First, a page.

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In this comedy sketch featuring Bob Newhart as a therapist, a new patient of his details the issues plaguing her. He responds by simply telling her two words, “stop it!”

We all have problems and bad habits we need to stop, especially when it comes to money. Sometimes we just need someone like Bob Newhart to tell us to “stop it!”

Some of these bad habits are easier to identify than others. In fact, even a “financial expert” like myself is not immune to them. 

As we take a look at bad habits to stop, identify which ones resonate most with you.  

Stop being a casualty of lifestyle creep.

If you feel like you’re still not where you want to be financially, despite years of progress in your career and income, you might be a victim of lifestyle creep.

Lifestyle creep occurs when spending on nonessential items crowds out your ability to save money wisely as income increases.

Think back to your income at the beginning of your career and compare it to what you make today. With the increase in income, have you been able to prudently grow your savings?

If not, chances are you’ve moved some expenses from the “nonessential” side of the budget to the “essential” side. Increasing your lifestyle isn’t bad. What’s bad is when your “lifestyle” grows when other areas of your budget don’t.

If you’re a victim of lifestyle creep, try a 50/20/30 budget. It’s a simple way to categorize expenses:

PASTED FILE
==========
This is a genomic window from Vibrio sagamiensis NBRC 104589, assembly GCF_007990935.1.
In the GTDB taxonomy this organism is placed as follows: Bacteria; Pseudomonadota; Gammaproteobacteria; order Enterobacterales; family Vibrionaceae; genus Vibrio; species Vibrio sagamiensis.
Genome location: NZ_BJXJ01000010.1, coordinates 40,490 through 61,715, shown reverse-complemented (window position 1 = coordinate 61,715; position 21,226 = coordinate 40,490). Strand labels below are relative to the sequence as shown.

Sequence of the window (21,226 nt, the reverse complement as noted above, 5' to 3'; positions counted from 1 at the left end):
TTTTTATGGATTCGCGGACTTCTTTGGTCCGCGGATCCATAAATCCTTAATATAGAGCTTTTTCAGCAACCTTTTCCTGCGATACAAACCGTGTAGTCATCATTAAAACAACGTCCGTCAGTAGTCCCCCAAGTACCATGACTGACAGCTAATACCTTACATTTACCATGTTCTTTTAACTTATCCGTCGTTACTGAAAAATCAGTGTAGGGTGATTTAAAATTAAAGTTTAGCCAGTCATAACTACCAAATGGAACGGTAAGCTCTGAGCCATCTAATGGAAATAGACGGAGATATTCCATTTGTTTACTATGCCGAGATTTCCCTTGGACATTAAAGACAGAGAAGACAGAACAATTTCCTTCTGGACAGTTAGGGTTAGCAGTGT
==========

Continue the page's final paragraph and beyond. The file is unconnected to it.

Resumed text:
• 50% to essentials
  • 30% to lifestyle
  • 20% to savings

In addition to being easy, it allows all your budget categories to increase with your income. If you don’t have this framework, it’s tempting to put all that raise toward your lifestyle.

Has lifestyle creep crept in? Stop it!

Stop ignoring your “future self.”

A few years ago, I joined a new gym. After the free two-week trial, the owner met with me to review the membership options. I knew it would be a sales pitch, and I had already decided the price was too high.

During our meeting, he asked me to think about my future self in five years. His question was, “How does your ‘future self’ look and feel if you commit to this gym membership?”

I signed up.

Why did this work? It transported me into the future to motivate action.  

The problem is, we see our future selves differently, as a complete stranger! This can explain why we make decisions today that we know will be harmful long-term.

From using technology to show young people digitally altered photos of themselves in their 60’s, to writing a letter to your future self, these activities increase the connectedness you have to the future you. Research shows exercises like this can also affect financial behaviors. 

Do you know you need to be saving more retirement, but have a hard time making it happen? Perhaps you’re ignoring your future self. Stop it!

Stop looking at your investments.

Not much benefit comes from “keeping tabs” on your investments.